Enough Said

South Sudan’s Peace Agreement Faces Considerable Challenges on its First Anniversary

On August 26, 2015, the parties to the conflict in South Sudan signed a peace agreement. However, the first anniversary of the Agreement for the Resolution of the Conflict in South Sudan finds the pact in a state of inertia as key planks remain unimplemented. Although it was continuously violated by the government and the armed opposition in the past year, the pact still held. The return of the SPLM-IO to Juba and the subsequent formation of the transitional government in April increased hopes that the government and the armed opposition were set on turning a new page.  Read More »

U.S. Sanctions Kony's Sons for Ivory Trafficking following Enough Project Research

On Tuesday, August 23, the U.S. Treasury Department placed two commanders of Joseph Kony’s Lord’s Resistance Army (LRA) under U.S. sanctions, Salim and Ali Kony. The Enough Project was the first to report on Salim and Ali leading LRA ivory trafficking in October 2015. The sanctions will make it harder for regional government or army officials to conduct business with the LRA and pave the way for future possible sanctions.  Read More »

New UN investigative report reveals failures to tackle the root causes of conflict in CAR

The midterm report published last week by the UN Panel of Experts on the Central African Republic (CAR) reveals that the security situation throughout CAR remains concerning. Despite noticeable security improvements following the electoral process in early 2016, an upsurge in violence starting from June 2016 in the capital, Bangui, and in rural areas indicate that the root causes of violence persist.  Read More »

NGOs to Secretary Kerry: More Pressure Needed on Kabila on Congo Elections

A coalition of U.S.-based NGOs and Congo experts sent a letter today to U.S. Secretary of State John Kerry calling for greater financial and other pressure on the Government of the Democratic Republic of Congo, as well as incentives. The coalition is deeply concerned about the closing of political space and growing democratic crisis in Congo. The policy aims of these tools should be to help support Congo to hold timely elections in line with its constitution and end political repression.   Read More »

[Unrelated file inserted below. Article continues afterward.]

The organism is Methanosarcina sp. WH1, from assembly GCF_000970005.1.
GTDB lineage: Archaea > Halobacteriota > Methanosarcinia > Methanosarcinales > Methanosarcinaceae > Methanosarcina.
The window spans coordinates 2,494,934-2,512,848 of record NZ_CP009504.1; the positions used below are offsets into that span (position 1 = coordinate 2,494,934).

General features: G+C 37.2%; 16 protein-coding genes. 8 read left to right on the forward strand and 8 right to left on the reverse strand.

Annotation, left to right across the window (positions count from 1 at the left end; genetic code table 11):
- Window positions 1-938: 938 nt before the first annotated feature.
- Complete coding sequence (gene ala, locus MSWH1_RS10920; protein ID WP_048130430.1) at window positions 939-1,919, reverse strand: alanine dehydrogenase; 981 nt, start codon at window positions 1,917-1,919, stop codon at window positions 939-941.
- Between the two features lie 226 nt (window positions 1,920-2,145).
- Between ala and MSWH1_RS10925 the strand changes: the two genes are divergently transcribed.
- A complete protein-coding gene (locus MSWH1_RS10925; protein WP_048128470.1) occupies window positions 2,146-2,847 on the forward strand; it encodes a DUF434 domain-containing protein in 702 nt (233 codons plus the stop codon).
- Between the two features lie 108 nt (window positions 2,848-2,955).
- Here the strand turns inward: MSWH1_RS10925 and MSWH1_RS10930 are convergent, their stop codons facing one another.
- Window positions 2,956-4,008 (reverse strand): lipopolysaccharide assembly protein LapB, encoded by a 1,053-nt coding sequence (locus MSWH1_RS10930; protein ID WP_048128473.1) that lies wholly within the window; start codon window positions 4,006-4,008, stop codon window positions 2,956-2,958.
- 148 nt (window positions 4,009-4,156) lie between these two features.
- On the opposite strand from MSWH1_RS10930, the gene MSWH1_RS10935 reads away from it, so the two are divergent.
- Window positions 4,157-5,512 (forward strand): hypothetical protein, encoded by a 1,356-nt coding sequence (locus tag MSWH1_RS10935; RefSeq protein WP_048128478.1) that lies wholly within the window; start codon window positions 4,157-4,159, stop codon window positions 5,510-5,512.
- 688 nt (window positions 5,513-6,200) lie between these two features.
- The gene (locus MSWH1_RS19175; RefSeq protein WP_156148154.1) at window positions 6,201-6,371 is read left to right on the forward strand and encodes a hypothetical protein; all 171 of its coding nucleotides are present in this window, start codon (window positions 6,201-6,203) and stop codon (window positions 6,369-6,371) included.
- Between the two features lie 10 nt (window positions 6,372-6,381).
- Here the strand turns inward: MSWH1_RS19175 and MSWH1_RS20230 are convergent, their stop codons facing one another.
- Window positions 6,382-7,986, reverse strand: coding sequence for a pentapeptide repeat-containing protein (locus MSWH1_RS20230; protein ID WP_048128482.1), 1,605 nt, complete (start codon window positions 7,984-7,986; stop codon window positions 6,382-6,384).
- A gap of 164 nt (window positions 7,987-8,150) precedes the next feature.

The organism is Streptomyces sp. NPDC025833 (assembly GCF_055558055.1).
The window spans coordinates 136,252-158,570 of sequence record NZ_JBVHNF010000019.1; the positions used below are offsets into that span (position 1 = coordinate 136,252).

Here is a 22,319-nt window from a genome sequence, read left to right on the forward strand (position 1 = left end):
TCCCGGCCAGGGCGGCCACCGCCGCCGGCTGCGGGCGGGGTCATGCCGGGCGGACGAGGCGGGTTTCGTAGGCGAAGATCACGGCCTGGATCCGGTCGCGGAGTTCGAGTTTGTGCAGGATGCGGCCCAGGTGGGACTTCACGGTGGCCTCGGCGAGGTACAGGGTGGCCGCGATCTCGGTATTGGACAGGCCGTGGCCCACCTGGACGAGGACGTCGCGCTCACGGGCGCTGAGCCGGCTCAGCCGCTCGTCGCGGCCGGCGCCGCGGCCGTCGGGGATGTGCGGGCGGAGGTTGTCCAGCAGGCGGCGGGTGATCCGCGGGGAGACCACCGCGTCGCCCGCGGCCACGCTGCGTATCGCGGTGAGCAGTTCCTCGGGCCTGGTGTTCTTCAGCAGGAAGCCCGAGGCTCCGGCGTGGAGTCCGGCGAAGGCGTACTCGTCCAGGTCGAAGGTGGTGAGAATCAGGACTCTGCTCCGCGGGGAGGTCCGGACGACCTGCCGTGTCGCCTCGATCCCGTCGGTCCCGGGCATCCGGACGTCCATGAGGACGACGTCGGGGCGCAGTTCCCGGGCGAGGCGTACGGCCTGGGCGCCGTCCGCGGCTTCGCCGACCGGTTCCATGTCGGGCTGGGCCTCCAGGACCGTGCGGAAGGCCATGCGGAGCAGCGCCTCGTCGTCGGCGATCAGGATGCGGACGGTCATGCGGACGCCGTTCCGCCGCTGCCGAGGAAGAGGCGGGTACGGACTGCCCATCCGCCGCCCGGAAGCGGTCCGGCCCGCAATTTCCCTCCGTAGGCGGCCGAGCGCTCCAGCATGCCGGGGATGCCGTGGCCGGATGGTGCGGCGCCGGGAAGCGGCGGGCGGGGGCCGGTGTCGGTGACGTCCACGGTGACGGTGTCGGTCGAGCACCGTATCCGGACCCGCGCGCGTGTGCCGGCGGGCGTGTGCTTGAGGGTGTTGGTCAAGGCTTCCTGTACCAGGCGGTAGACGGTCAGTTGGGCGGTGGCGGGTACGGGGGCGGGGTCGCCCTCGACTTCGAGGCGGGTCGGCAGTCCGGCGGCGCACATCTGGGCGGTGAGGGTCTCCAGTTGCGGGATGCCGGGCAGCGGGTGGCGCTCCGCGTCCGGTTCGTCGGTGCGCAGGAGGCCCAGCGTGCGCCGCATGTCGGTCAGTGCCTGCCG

Would a UN Arms Embargo Work in South Sudan?

A recent article issued by the Small Arms Survey’s Human Security Baseline Assessment looks at a number of factors that the author, Luuk van de Vondervoort, argues would enable an effective arms embargo in South Sudan.   Read More »

New Report on Central African Republic: The Bangui Carousel

A new Enough Project report, The Bangui Carousel, documents the recycling of a small group of elites at the helm of the Central African Republic (CAR) government, and how groups and individuals benefit from this system at the expense of CAR’s citizens.  Read More »

The Unheard Voices of South Sudan: How The International Community Can Help Bring Peace

IDPs in Juba. July 2016.

This week, Salva Kiir, the president of South Sudan and the leader of the Sudan People’s Liberation Movement (SPLM), swore in Taban Deng Gai as first vice president, replacing former Vice President Riek Machar. The move was denounced by Machar’s followers, and the Enough Project characterized Kiir’s action as a consolidation of power in violation of the peace agreement signed in August of last year.    Read More »

New Report: A Hope from Within? Countering the Intentional Destruction of Governance and Transparency in South Sudan

Today, the Enough Project released its latest report, “A Hope from Within? Countering the Intentional Destruction of Governance and Transparency in South Sudan” by Enough Project Associate Policy Director Brian Adeba, documenting why the reformation of key government institutions is critical to the survival of South Sudan.  Read More »

Sudan Tribune Op-ed: The Long History of Buying Loyalty to Neutralize Rivals in South Sudan

The replacement of South Sudan’s First Vice President Riek Machar with Taban Deng is a well-tested policy that dates back to the 1980s that the ruling Sudan People’s Liberation Movement (SPLM) party has employed to purchase the loyalty of groups opposed to it. Following a shoot-out between the bodyguards of President Salva Kiir and Machar earlier this month, relations between both men worsened, culminating in an attack on the latter’s residence in the capital Juba. Machar fled the city and said he would only return if regional peacekeeping troops were allowed in the country to act as a buffer between the two forces.  Read More »

New Data on the LRA’s Threat to Civilians: The Resolve and Invisible Children Release LRA Crisis Tracker Midyear Security Brief

This week, Enough Project partners The Resolve and Invisible Children released the LRA Crisis Tracker Midyear 2016 Security Brief. The brief analyzes the latest data on attacks, abductions, and whereabouts of the Lord’s Resistance Army (LRA) gathered over the first six months of 2016. Providing up-to-date data on LRA activities and abuses gathered from diverse sources including hand-held radio reporting from affected communities and open-source news outlets, the crisis tracker is a crucial tool for efforts to address the LRA’s threats and improve security for LRA-affected civilian communities in the region.  Read More »

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